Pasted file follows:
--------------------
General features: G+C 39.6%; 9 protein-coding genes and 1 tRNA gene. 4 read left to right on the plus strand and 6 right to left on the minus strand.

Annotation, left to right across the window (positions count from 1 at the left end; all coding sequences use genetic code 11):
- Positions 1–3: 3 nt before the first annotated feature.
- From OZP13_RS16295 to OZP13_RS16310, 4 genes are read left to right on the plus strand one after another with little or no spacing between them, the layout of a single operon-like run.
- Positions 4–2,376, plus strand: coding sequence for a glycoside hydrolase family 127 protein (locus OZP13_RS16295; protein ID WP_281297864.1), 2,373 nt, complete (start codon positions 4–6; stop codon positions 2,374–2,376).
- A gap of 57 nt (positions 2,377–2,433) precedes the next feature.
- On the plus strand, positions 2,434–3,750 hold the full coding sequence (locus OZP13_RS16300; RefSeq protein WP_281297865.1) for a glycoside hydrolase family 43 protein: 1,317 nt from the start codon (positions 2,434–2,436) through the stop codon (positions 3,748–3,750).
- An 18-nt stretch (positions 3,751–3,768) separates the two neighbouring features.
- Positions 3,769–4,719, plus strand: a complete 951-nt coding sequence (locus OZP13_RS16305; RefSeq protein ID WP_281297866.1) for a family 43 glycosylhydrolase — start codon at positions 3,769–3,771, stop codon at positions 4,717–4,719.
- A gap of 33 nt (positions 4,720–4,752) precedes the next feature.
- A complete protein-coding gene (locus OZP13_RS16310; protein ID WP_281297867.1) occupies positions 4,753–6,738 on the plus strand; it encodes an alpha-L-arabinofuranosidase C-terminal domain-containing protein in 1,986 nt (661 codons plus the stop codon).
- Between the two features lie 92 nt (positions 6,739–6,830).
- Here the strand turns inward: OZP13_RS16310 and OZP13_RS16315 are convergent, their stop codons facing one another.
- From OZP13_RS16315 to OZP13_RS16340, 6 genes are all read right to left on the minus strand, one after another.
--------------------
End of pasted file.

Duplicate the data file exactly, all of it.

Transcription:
General features: G+C 39.6%; 9 protein-coding genes and 1 tRNA gene. 4 read left to right on the plus strand and 6 right to left on the minus strand.

Annotation, left to right across the window (positions count from 1 at the left end; all coding sequences use genetic code 11):
- Positions 1–3: 3 nt before the first annotated feature.
- From OZP13_RS16295 to OZP13_RS16310, 4 genes are read left to right on the plus strand one after another with little or no spacing between them, the layout of a single operon-like run.
- Positions 4–2,376, plus strand: coding sequence for a glycoside hydrolase family 127 protein (locus OZP13_RS16295; protein ID WP_281297864.1), 2,373 nt, complete (start codon positions 4–6; stop codon positions 2,374–2,376).
- A gap of 57 nt (positions 2,377–2,433) precedes the next feature.
- On the plus strand, positions 2,434–3,750 hold the full coding sequence (locus OZP13_RS16300; RefSeq protein WP_281297865.1) for a glycoside hydrolase family 43 protein: 1,317 nt from the start codon (positions 2,434–2,436) through the stop codon (positions 3,748–3,750).
- An 18-nt stretch (positions 3,751–3,768) separates the two neighbouring features.
- Positions 3,769–4,719, plus strand: a complete 951-nt coding sequence (locus OZP13_RS16305; RefSeq protein ID WP_281297866.1) for a family 43 glycosylhydrolase — start codon at positions 3,769–3,771, stop codon at positions 4,717–4,719.
- A gap of 33 nt (positions 4,720–4,752) precedes the next feature.
- A complete protein-coding gene (locus OZP13_RS16310; protein ID WP_281297867.1) occupies positions 4,753–6,738 on the plus strand; it encodes an alpha-L-arabinofuranosidase C-terminal domain-containing protein in 1,986 nt (661 codons plus the stop codon).
- Between the two features lie 92 nt (positions 6,739–6,830).
- Here the strand turns inward: OZP13_RS16310 and OZP13_RS16315 are convergent, their stop codons facing one another.
- From OZP13_RS16315 to OZP13_RS16340, 6 genes are all read right to left on the minus strand, one after another.